Vice

I feel like we should ban these low-budget, high-concept sci-fi movies that completely squander whatever potential they had. Or maybe we can just ridicule them in hopes that the people making them eventually get ashamed enough to stop. Vice starts out with an interesting premise but eventually devolves into a blue-tinted series of shootouts, all while three different characters, from seemingly three different movies, all have to finish their various arcs.

One of the characters is a cop, Roy (Thomas Jane), who really, really wants to bring down a corporation called VICE, where customers pay to act out their fantasies with human-like robots called “Residents.” The next is the founder over that corporation, Julian Michaels (Bruce Willis), who is the villain because we need a villain, and because maybe the Residents are just as human as we are, or something. Meanwhile, one of the Residents, Kelly (Ambyr Childers), gains sentience and runs away. So, we’ve got a detective movie, a “cartoon villain” movie, and a “run from everyone” movie all mashed together in a film that doesn’t really use any of their ideas to the fullest extent.

Honestly, I felt like I’d seen Vice before. I hadn’t, but it doesn’t have any original ideas of its own, and even the ideas that it steals are so muddled and underutilized that it essentially becomes a generic sci-fi action movie in which one of its participants is a sentient robot. It’s mostly just shootouts and chase sequences, sometimes broken up by pointless exposition.

We’re supposed to care about Kelly, and about Roy, although I can’t really figure out why. Roy is just some random cop who hates VICE for some reason, while Kelly is a robot who’s been imprinted with random memories. Nobody has an actual personality of their own, there’s no development or depth to any of the characters, and the entire film is cold and uninvolving from start to finish. Does it even have any points to make about artificial intelligence? Ha! It isn’t ambitious enough to have points to make.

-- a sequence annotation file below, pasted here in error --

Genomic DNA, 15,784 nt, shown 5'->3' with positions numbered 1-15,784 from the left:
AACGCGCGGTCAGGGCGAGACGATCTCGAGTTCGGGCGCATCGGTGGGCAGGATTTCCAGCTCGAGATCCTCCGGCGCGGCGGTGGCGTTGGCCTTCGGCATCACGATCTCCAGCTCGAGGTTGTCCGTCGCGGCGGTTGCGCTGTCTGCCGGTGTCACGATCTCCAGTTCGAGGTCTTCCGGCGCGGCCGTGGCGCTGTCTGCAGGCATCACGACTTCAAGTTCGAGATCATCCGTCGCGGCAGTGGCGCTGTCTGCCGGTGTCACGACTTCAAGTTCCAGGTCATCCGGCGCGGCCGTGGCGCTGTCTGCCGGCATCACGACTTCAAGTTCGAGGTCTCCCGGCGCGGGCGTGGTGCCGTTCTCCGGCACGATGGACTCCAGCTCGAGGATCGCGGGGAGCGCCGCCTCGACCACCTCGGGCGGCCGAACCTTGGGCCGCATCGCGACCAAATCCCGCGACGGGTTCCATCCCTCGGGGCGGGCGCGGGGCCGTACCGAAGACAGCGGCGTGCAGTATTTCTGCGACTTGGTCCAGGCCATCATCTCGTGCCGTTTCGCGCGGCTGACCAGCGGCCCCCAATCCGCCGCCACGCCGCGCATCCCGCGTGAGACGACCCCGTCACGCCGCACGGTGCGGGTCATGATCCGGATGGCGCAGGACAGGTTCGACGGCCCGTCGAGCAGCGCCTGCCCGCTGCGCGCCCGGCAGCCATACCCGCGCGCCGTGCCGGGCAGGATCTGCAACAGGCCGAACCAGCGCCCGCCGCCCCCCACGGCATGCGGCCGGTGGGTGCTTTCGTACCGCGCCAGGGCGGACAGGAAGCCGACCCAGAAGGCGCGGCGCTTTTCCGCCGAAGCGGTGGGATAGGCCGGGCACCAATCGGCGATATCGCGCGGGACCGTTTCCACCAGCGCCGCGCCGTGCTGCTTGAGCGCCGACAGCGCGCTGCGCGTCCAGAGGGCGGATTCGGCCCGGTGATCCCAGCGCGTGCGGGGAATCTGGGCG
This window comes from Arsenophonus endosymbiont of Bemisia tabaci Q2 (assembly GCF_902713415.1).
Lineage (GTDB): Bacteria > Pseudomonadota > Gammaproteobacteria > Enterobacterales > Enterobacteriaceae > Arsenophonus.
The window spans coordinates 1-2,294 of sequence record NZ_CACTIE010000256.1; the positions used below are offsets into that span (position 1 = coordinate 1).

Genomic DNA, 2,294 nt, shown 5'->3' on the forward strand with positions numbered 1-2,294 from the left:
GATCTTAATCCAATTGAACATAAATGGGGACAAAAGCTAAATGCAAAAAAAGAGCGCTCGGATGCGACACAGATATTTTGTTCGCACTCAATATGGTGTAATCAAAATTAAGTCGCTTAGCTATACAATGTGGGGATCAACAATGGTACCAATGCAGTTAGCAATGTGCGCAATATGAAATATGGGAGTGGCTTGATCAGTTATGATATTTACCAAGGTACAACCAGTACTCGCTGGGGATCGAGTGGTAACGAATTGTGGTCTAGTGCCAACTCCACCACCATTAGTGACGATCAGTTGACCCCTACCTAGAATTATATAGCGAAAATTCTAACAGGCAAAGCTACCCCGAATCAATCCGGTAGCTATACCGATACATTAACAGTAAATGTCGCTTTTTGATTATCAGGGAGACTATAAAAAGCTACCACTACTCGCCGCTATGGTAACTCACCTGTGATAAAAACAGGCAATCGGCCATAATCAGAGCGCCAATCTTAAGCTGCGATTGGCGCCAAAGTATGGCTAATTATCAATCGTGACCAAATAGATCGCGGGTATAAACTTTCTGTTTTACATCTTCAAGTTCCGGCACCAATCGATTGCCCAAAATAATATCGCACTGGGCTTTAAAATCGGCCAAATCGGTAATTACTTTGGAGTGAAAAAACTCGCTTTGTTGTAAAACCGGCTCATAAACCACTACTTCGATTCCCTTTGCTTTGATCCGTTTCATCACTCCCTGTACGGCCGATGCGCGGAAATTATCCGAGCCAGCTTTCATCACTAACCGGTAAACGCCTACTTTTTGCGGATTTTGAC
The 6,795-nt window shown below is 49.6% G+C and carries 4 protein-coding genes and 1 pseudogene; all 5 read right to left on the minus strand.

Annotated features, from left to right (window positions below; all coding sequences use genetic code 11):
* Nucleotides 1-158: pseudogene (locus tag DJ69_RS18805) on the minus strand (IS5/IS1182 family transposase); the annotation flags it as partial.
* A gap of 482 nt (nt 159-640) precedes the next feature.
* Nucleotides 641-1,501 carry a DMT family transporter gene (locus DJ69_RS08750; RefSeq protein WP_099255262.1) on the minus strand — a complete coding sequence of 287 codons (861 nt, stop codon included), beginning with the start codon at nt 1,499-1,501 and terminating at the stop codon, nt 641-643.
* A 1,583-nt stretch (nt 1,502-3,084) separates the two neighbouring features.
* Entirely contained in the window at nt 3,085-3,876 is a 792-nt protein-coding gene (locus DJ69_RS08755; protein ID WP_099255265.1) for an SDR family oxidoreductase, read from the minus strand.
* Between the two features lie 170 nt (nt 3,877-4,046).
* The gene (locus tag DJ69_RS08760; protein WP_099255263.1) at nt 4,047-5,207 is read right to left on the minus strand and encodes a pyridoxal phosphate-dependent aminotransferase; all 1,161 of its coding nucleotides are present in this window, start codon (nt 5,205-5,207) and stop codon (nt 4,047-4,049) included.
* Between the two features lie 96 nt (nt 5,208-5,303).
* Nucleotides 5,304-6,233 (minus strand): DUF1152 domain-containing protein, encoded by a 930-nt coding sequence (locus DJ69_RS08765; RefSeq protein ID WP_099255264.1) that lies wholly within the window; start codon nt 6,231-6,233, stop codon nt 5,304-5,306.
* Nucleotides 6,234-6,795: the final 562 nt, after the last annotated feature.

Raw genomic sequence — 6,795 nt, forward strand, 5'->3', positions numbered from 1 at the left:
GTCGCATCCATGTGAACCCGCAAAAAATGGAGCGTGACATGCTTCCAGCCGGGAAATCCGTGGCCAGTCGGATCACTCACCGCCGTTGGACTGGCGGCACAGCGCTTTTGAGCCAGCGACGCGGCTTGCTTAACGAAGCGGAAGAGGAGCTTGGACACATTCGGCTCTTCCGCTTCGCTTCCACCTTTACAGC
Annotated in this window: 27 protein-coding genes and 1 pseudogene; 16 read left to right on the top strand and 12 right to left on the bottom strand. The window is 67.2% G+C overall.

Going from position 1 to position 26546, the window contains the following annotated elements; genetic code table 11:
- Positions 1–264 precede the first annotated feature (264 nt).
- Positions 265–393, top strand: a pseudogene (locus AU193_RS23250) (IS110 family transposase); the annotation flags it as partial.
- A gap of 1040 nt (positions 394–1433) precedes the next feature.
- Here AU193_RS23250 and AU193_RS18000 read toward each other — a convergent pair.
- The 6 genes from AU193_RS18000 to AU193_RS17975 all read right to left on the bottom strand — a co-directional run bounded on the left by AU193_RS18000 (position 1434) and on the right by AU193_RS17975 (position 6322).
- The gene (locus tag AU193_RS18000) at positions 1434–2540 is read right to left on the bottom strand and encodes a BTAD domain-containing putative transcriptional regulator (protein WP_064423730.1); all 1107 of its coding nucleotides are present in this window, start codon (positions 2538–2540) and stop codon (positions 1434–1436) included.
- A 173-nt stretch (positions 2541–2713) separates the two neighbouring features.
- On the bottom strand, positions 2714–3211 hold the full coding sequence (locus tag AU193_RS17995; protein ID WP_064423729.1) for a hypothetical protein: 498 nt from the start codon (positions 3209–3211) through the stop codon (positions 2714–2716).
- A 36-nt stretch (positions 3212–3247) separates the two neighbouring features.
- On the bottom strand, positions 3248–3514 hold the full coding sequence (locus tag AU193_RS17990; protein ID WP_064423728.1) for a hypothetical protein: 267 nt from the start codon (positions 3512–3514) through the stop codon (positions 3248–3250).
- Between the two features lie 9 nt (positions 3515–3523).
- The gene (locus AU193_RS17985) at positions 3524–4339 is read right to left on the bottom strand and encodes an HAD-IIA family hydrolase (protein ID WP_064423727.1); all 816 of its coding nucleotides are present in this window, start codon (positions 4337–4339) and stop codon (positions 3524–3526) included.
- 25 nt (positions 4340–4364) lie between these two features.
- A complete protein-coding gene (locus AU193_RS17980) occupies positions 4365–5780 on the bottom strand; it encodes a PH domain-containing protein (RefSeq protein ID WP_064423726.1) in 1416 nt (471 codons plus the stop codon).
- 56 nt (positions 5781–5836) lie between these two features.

About the only thing that Vice has to say is that if Purge-like fantasies are played out, it wouldn’t work as was presented in that movie. Instead, it just causes more violence. That is why Roy says he hates VICE and wants to bring the company down, despite nobody else having any problems with it and very little proof being presented from his side. The film’s not really about that, anyway; it just uses that perspective to throw an angry cop into the mix.

What’s going on with Bruce Willis? He looks increasingly uninterested in these direct-to-video roles, and yet he seems to be taking a great deal of them. Why? I mean, I get when someone like Eric Roberts does it, since he seems to be at least enjoying them, but Willis just looks bored. Is he in need of money? Does someone have something on him? Is he doing these roles on a dare? I seriously have to wonder if Willis has just stopped caring.

Willis is outperformed by ever single actor in Vice. Yes, even that extra whose name you’ll never find out and who looked right at the camera even though he wasn’t supposed to (there’s always one). Thomas Jane and Ambyr Childers at least seem like they care about the project. I guess it helps that they’re also frequently having to be on the move, while Willis’ character is mostly stationary, but still. They put in a bit of effort. They don’t make the film watchable, as their characters are terribly uninteresting, but, hey, at least they try.

Vice is a terrible movie that you have absolutely no reason to see. Even if you think the premise sounds interesting — and on paper it does — you’ll just wind up being disappointed by the end product. It muddles its way through 90 minutes and takes what might be interesting ideas and completely tosses them aside in favor of chase scenes and shootouts, all shot through the blue-tinted lens, because blue is cool. Bruce Willis, who may be the film’s main draw, is absolutely awful, looking like he’s ready to fall asleep at any moment. Vice is horrible and you should not see it.

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